Fruits and vegetables: important to prevent type 2 diabetes?

The evidence from prospective studies that the consumption of fruits and vegetables reduces the risk of cardiovascular events is overwhelmingly supportive. In contrast, prospective studies have overall produced quite heterogeneous results when evaluating the risk to develop type 2 diabetes. The accompanied meta-analysis in this issue indicates here that – overall – a higher consumption of fruits and vegetables will not help to stem the tide of the diabetes epidemic. While this might be seen as disappointing, we need to keep in mind that observational studies may not be able to capture the true effect of diet on disease risk. Error in measuring participants’ diet could potentially lead to a strongly underestimated effect, as is suggested by one study presented in this issue. The application of more accurate methods to assess dietary intake in epidemiologic studies, e.g. by the use of biomarkers, is a promising approach here to clarify the role of fruits and vegetables. Also, further research is needed to identify mechanisms by which fruits and vegetables may lower diabetes risk. Fruits and vegetables contribute importantly to fiber intake, besides whole grains. Here, a second study in this issue suggests that higher fiber intake reduces hepatic lipid accumulation and sub-chronic inflammation, central mechanisms in the development of insulin resistance.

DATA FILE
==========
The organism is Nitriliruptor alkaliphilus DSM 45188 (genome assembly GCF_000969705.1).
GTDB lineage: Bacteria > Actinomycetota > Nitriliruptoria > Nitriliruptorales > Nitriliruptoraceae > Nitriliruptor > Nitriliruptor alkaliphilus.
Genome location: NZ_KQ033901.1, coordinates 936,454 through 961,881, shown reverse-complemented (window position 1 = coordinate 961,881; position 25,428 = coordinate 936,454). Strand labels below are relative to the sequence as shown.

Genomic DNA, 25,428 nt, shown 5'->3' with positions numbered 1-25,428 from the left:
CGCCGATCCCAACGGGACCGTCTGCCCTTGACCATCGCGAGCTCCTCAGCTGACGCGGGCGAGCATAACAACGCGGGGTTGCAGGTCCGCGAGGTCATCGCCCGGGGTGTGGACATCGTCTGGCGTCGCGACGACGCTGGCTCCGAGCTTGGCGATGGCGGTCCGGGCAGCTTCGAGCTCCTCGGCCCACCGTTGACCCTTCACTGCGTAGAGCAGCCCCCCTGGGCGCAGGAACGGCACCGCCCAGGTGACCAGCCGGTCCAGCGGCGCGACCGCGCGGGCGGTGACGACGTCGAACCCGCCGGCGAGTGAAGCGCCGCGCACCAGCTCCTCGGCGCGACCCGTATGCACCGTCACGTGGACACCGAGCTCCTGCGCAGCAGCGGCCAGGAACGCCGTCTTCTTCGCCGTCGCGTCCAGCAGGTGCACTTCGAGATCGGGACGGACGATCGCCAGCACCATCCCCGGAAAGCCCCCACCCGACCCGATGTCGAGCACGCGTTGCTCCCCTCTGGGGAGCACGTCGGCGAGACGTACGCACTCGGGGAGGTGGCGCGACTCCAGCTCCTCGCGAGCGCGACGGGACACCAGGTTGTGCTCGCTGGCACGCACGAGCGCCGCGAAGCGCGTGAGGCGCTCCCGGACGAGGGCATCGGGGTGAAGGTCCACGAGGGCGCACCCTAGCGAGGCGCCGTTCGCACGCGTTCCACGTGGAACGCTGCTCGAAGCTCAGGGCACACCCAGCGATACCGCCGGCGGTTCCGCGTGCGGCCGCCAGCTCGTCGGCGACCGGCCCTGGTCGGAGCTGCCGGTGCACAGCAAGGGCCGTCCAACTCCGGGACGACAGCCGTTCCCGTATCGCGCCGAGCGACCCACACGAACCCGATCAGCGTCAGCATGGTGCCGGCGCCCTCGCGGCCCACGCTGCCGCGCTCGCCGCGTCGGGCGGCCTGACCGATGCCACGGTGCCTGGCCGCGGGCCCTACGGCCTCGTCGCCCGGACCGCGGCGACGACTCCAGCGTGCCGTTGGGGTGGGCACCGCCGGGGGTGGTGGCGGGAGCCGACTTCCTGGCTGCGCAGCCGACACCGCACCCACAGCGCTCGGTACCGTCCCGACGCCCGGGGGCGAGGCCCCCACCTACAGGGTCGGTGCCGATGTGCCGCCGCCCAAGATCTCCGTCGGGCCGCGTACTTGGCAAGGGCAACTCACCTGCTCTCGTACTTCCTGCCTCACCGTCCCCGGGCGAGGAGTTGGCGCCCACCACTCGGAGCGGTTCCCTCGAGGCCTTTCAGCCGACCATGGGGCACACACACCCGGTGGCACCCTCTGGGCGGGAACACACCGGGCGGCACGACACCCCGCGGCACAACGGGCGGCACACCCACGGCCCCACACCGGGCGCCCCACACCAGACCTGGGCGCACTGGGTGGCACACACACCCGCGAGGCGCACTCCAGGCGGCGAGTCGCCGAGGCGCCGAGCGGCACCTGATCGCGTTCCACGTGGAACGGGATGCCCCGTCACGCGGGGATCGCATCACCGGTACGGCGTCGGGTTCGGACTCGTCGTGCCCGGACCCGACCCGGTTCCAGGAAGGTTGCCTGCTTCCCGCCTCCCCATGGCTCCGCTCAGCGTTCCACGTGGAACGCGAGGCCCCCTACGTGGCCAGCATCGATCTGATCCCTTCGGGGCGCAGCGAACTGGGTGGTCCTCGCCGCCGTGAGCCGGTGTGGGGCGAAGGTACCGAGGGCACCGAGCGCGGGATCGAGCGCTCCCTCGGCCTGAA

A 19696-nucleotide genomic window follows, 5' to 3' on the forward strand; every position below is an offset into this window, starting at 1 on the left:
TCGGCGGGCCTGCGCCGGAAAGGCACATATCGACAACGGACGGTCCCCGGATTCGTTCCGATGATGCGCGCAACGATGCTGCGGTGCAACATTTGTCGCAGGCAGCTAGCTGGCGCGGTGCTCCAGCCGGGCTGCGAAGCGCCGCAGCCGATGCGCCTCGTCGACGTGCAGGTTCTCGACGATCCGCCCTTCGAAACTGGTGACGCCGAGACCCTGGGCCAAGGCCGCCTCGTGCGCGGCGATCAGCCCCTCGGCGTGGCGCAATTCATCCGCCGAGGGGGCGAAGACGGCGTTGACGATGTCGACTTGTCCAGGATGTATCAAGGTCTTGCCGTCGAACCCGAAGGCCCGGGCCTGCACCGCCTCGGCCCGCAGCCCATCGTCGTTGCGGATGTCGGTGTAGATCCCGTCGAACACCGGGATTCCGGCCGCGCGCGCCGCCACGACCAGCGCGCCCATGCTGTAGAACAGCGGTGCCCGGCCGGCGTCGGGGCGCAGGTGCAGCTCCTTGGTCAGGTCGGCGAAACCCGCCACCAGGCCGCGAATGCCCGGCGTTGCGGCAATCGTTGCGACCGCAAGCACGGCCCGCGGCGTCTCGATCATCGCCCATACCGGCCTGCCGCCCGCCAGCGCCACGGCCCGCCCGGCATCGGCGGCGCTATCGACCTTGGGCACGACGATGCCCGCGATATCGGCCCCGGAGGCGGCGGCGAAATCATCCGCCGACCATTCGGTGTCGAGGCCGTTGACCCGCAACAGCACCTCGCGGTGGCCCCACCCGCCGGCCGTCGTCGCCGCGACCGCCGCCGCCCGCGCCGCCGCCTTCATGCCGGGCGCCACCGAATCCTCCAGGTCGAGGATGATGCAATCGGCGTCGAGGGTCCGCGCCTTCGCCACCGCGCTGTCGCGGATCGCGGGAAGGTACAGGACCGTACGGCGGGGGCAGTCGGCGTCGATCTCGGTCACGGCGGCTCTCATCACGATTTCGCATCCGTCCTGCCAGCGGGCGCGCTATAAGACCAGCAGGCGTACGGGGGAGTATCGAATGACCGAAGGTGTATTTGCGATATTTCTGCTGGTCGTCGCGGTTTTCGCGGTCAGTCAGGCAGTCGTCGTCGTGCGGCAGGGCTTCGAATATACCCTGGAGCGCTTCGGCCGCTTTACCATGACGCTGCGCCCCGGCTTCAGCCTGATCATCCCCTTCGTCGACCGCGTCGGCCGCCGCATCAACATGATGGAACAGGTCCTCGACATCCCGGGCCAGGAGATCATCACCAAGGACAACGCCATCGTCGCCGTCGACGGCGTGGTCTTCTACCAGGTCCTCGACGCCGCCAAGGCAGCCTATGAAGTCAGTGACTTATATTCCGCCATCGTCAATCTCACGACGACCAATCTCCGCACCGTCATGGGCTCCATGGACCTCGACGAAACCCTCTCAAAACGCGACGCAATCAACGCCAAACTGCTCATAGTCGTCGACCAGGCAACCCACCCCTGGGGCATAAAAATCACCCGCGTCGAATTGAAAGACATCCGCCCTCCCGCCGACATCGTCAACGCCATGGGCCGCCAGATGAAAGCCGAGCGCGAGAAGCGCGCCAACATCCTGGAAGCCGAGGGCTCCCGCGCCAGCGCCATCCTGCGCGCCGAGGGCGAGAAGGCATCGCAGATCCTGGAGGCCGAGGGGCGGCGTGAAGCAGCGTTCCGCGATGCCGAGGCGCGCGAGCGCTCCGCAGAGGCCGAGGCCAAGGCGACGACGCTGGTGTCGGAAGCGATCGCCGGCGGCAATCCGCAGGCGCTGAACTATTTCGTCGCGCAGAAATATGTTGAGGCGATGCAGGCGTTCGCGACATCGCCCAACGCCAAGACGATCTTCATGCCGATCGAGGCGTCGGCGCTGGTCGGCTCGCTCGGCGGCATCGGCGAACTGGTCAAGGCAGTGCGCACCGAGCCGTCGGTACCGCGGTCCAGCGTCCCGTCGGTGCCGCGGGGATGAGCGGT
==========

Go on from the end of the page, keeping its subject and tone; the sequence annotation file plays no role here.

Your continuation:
Nevertheless, most studies evaluating both risk of cardiovascular disease and type 2 diabetes observed quite contradictory associations. Thus, we may still need to acknowledge that the effect of fruits and vegetables on risk of type 2 diabetes may be considerably weaker compared to the effect on cardiovascular risk. However, intervention studies like the PREDIMED-Reus trial strongly suggest that dietary patterns that favour fruits and vegetables at the cost of red meats and include fat predominantly from plant sources are not only heart-healthy but also dramatically reduce the risk of type 2 diabetes.

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